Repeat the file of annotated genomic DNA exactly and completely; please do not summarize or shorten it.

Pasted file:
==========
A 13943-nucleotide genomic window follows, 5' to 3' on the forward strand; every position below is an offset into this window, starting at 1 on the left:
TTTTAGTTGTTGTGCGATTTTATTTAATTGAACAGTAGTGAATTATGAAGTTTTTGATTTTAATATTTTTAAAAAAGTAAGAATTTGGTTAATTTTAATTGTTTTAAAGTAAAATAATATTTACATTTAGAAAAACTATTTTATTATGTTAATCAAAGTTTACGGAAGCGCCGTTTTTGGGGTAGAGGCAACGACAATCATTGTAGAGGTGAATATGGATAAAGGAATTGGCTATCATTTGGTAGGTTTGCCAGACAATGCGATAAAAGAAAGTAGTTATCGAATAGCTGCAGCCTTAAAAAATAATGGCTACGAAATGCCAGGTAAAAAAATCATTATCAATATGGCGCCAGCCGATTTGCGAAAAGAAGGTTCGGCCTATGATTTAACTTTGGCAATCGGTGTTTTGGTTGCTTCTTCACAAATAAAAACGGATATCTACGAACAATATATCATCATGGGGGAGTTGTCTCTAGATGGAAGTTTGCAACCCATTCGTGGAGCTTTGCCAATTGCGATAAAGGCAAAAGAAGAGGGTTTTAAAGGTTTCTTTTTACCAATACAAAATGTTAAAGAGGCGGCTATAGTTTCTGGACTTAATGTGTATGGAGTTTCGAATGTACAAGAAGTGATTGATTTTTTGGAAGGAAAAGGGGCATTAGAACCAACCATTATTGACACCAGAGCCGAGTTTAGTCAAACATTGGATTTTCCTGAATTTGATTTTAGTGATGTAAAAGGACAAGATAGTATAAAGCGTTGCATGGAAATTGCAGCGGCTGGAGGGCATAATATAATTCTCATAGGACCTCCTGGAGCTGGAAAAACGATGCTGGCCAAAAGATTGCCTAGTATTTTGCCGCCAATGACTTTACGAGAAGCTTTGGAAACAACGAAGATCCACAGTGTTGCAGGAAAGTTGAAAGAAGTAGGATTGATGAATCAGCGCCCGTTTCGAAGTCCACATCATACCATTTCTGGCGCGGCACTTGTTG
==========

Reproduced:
A 13943-nucleotide genomic window follows, 5' to 3' on the forward strand; every position below is an offset into this window, starting at 1 on the left:
TTTTAGTTGTTGTGCGATTTTATTTAATTGAACAGTAGTGAATTATGAAGTTTTTGATTTTAATATTTTTAAAAAAGTAAGAATTTGGTTAATTTTAATTGTTTTAAAGTAAAATAATATTTACATTTAGAAAAACTATTTTATTATGTTAATCAAAGTTTACGGAAGCGCCGTTTTTGGGGTAGAGGCAACGACAATCATTGTAGAGGTGAATATGGATAAAGGAATTGGCTATCATTTGGTAGGTTTGCCAGACAATGCGATAAAAGAAAGTAGTTATCGAATAGCTGCAGCCTTAAAAAATAATGGCTACGAAATGCCAGGTAAAAAAATCATTATCAATATGGCGCCAGCCGATTTGCGAAAAGAAGGTTCGGCCTATGATTTAACTTTGGCAATCGGTGTTTTGGTTGCTTCTTCACAAATAAAAACGGATATCTACGAACAATATATCATCATGGGGGAGTTGTCTCTAGATGGAAGTTTGCAACCCATTCGTGGAGCTTTGCCAATTGCGATAAAGGCAAAAGAAGAGGGTTTTAAAGGTTTCTTTTTACCAATACAAAATGTTAAAGAGGCGGCTATAGTTTCTGGACTTAATGTGTATGGAGTTTCGAATGTACAAGAAGTGATTGATTTTTTGGAAGGAAAAGGGGCATTAGAACCAACCATTATTGACACCAGAGCCGAGTTTAGTCAAACATTGGATTTTCCTGAATTTGATTTTAGTGATGTAAAAGGACAAGATAGTATAAAGCGTTGCATGGAAATTGCAGCGGCTGGAGGGCATAATATAATTCTCATAGGACCTCCTGGAGCTGGAAAAACGATGCTGGCCAAAAGATTGCCTAGTATTTTGCCGCCAATGACTTTACGAGAAGCTTTGGAAACAACGAAGATCCACAGTGTTGCAGGAAAGTTGAAAGAAGTAGGATTGATGAATCAGCGCCCGTTTCGAAGTCCACATCATACCATTTCTGGCGCGGCACTTGTTG